In a sophisticated economy, we make the exchange process easier by swapping goods & services for money.  It’s easier all round.  And the sovereign ~ the king, queen, president or government ~ demands their share.  That’s called taxes.

In good times, we simply slot into the system.  Its easy.  Somebody wants something done. We do it. We get some money.  Our options improve.

In bad times, everyone tries to do everything for themselves.  It is harder to specialize because no one wants to trade their speciality for yours?

Is it?  Why is it so hard?

Why not just walk up to the person who has what you want and make an offer. I can do this for you if you do that for me?

Why haven’t you just done that?

Some where along the line we’ve lost our ability to think for ourselves

If we intend to be successful, in bad times and good, we have to be a little clearer about what we offer.

Here are 3 questions to ask and answer.

#1   What do I really enjoy doing?

Think about when you experience ‘flow’, that wonderful feeling when you are so engrossed that you loose track of time (and are late for the next think.)  Young people often experience flow in sport.  Where else have you experienced flow?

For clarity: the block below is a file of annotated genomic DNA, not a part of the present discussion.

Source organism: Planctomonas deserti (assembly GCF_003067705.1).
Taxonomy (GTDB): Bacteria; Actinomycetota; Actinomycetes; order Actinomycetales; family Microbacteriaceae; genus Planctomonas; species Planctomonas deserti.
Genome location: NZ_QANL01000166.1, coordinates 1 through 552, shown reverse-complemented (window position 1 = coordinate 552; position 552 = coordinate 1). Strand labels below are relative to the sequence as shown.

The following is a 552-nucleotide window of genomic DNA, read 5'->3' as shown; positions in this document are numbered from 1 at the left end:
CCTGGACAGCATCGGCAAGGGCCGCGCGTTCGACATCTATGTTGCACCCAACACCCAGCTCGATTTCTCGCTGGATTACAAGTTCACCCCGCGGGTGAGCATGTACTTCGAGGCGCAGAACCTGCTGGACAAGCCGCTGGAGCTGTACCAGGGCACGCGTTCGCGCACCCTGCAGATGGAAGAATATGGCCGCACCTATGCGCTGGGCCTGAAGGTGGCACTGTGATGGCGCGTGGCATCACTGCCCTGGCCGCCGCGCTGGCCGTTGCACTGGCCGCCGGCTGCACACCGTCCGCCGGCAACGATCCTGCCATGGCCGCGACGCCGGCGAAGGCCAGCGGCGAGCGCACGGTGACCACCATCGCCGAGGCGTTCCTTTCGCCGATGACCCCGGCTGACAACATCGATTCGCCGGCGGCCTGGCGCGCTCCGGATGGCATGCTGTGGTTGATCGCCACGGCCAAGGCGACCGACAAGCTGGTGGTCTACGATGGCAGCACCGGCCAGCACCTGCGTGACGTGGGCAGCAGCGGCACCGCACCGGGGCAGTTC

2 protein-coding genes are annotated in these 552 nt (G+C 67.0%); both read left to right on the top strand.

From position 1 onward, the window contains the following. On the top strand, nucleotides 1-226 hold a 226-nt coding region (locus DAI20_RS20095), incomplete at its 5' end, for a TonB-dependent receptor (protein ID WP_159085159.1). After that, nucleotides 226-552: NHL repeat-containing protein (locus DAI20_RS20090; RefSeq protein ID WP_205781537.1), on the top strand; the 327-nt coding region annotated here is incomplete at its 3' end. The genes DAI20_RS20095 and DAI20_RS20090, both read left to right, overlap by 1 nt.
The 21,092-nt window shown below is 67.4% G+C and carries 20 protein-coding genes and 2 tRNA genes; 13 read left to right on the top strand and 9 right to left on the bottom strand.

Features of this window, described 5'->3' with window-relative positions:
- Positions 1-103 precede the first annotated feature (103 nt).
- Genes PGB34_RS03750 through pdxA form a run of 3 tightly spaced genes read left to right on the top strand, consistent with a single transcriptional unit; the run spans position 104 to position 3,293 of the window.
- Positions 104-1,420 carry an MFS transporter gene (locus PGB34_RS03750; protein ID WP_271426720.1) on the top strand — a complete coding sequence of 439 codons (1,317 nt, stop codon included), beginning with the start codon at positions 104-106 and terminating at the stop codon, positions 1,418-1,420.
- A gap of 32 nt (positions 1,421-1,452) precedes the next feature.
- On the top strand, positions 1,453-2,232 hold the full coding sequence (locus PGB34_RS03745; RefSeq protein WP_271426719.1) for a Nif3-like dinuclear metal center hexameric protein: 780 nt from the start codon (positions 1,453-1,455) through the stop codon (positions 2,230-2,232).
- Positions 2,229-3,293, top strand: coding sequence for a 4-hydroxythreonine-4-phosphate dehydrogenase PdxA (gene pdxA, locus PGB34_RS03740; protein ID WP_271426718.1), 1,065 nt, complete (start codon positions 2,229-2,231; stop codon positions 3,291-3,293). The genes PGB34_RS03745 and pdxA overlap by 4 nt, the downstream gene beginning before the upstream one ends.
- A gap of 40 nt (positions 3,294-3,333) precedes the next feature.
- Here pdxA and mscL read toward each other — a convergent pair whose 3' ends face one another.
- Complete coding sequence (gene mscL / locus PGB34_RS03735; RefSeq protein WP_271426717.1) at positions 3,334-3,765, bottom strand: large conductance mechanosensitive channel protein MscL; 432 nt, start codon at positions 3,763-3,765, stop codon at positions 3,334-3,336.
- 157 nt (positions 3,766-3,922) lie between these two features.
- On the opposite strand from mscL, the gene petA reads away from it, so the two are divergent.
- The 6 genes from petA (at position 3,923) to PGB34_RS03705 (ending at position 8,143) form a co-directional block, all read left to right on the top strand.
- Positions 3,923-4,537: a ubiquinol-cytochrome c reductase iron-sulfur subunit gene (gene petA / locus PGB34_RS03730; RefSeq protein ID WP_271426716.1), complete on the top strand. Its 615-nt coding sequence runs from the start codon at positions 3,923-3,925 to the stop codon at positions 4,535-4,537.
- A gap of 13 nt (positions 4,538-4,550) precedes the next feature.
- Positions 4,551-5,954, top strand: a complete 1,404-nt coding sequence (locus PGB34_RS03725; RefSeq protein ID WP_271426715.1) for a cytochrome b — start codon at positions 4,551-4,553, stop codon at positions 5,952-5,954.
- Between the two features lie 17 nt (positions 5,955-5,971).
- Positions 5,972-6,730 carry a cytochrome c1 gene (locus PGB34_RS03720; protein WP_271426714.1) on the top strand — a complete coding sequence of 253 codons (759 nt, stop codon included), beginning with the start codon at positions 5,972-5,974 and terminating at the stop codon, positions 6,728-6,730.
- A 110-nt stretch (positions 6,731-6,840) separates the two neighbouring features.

Now commit yourself to doing more of that.  Commit yourself to remembering when you experience flow.  Commit yourself to experiencing more flow, more often, and very frequently (every hour?).

Good.  Now we are enjoying ourselves we help others enjoy their lives!

#2   When do I bring the light to other people’s eyes?

When you are in flow, it’s unlikely that you are looking in the mirror.  If you were, it is likely you would see a magnificently radiant and happy person.  You eyes will be alive and dancing.

Everyone wants to feel like this.  When do people around you feel flow?  When do their eyes light up?

What is that you do that brings the light to other people’s eyes?  Which things do you love to do and which of these make other people so happy that their eyes sparkle with pleasure?

Where does your deep gladness and the world’s hunger meet?

It’s a humbling experience to think of these sweet spots, isn’t it?  We don’t feel bold and brazen. We feel shy.  We feel hesitant.  We feel gentle.  We feel calm.  We know that this is our mission.  This is what we have been called to do in the ‘family of things’.

#3 Why do their eyes light up?